Ask almost any parent or caregiver what matters most to them, and the response will be their children.
A parent's thoughts are often centred on their child's health, wellbeing, happiness, and education. How hard must it be then for a parent who is struggling to provide even the essentials?
We know that one in five young New Zealanders do not have their basic needs met, and many dread the start of the new school year because they don't have the correct uniform or the tools they need to learn.
For many of us, it is unthinkable, yet this is a national shame, and it is unlikely to change without meaningful and collective effort by every sector of our society.
The impact of Covid-19 has been felt in homes and businesses across the country, but nowhere more so than in low-income households. The pandemic has had a disproportionately negative impact on families with the lowest incomes, according to a 2021 report by the Child Poverty Action Group, which states the heaviest burdens have been borne by Māori and Pacific children, children living with disabilities, and children in sole parent families.
In other words, those who can least afford to shoulder such burdens.
More families are experiencing food insecurity as they are forced to choose between paying bills and buying groceries. More than 98 per cent of the families supported by Variety, the Children's Charity struggle to put food on the table.
This is unlikely to change - the price of food has risen for six consecutive months and Omicron threatens to empty supermarket shelves.
Increasing food prices, housing and transport costs contributed to a record annual inflation rate of 4.9 per cent in 2021.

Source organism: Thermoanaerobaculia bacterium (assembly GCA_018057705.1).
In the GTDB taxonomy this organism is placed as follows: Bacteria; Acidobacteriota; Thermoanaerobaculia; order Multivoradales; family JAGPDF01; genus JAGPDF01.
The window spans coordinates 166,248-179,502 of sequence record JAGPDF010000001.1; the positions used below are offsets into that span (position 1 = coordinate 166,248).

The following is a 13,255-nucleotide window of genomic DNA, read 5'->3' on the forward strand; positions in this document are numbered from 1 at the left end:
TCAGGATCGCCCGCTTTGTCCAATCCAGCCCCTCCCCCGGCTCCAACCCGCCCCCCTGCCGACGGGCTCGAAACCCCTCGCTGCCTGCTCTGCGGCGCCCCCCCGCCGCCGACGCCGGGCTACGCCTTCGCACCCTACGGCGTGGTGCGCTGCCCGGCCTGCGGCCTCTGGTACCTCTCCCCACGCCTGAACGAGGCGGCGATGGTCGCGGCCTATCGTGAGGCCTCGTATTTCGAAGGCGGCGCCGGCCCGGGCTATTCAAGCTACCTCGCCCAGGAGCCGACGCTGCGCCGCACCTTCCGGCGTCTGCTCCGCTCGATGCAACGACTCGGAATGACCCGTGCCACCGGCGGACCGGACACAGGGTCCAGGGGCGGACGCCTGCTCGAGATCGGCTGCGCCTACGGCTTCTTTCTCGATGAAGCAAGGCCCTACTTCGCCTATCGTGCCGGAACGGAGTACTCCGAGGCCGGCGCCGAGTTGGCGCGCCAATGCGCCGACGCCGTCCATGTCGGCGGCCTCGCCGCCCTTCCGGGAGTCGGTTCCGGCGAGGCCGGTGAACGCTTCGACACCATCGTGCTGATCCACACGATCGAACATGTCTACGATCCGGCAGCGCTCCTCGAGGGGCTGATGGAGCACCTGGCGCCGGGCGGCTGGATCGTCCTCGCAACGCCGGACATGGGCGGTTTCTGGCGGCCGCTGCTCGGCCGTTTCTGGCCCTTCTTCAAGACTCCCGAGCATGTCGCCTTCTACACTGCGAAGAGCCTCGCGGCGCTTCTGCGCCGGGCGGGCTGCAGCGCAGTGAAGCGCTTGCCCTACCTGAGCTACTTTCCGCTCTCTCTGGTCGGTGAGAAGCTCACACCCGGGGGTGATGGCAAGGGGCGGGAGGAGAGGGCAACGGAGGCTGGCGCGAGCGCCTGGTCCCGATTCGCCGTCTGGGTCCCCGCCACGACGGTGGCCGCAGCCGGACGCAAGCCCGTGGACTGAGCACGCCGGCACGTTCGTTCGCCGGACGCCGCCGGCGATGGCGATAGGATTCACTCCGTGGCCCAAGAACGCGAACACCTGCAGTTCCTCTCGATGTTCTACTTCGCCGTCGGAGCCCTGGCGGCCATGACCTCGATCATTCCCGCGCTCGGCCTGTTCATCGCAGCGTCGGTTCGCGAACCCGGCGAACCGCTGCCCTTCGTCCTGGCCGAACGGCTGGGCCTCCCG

This results in essential goods and services all costing more. A recent ANZ report noted that the 20 per cent of households with the lowest income have been impacted most by increases in the cost of living.
Foodbanks, charities, and government agencies have seen more parents and caregivers reaching out for help and support for their children. From May to July 2021, Variety saw a 125 per cent increase in the number of applications for our Kiwi Kid Sponsorship programme compared with the same time last year.
Since 1989, Variety has relied on the generosity of New Zealanders to help parents and caregivers provide essential items for their children. With a focus on health, education and wellbeing, sponsorship provides for basic needs, such as clothing, bedding, grocery support, medical and disability aids, and, of course, school costs including uniform, stationery, and digital devices.
Support is tailored, so that parents and caregivers can decide what their child needs and when.
As chief executive of Variety, I truly believe in our vision of an Aotearoa New Zealand where all young people can realise their hopes and dreams. If we work together and harness the expertise and energy of our communities, we can make this happen.
Every child needs the basics to survive but also deserves the opportunities to thrive. If it takes a village to raise a child, it's only by working in partnership with individuals and businesses that Variety can provide support to children across New Zealand.
Partnering with values-led organisations enables us to leverage broader networks and channels; and, ultimately, reach the young people who need us most. In 2021, Variety launched Active Me – Kia Tū with the support of Sport New Zealand to reduce the financial barriers to sport, play and physical activity, while our partnership with AA Insurance is not only providing support for our existing work but funding research to help inform future programme development.
No matter where in New Zealand we live, the communities we belong to, or who we work for, we all know or are aware of others who need our help.
The growing inequity in this country is highlighted as parents and caregivers prepare for the beginning of another school year, stressed by the financial burden it places on already tight budgets.
It is our collective responsibility as a society and a developed nation to ensure our children can thrive.
So then, not only as parents and caregivers but as a nation, we can say we truly care about what matters most – our children.
• Susan Glasgow is chief executive of Variety New Zealand.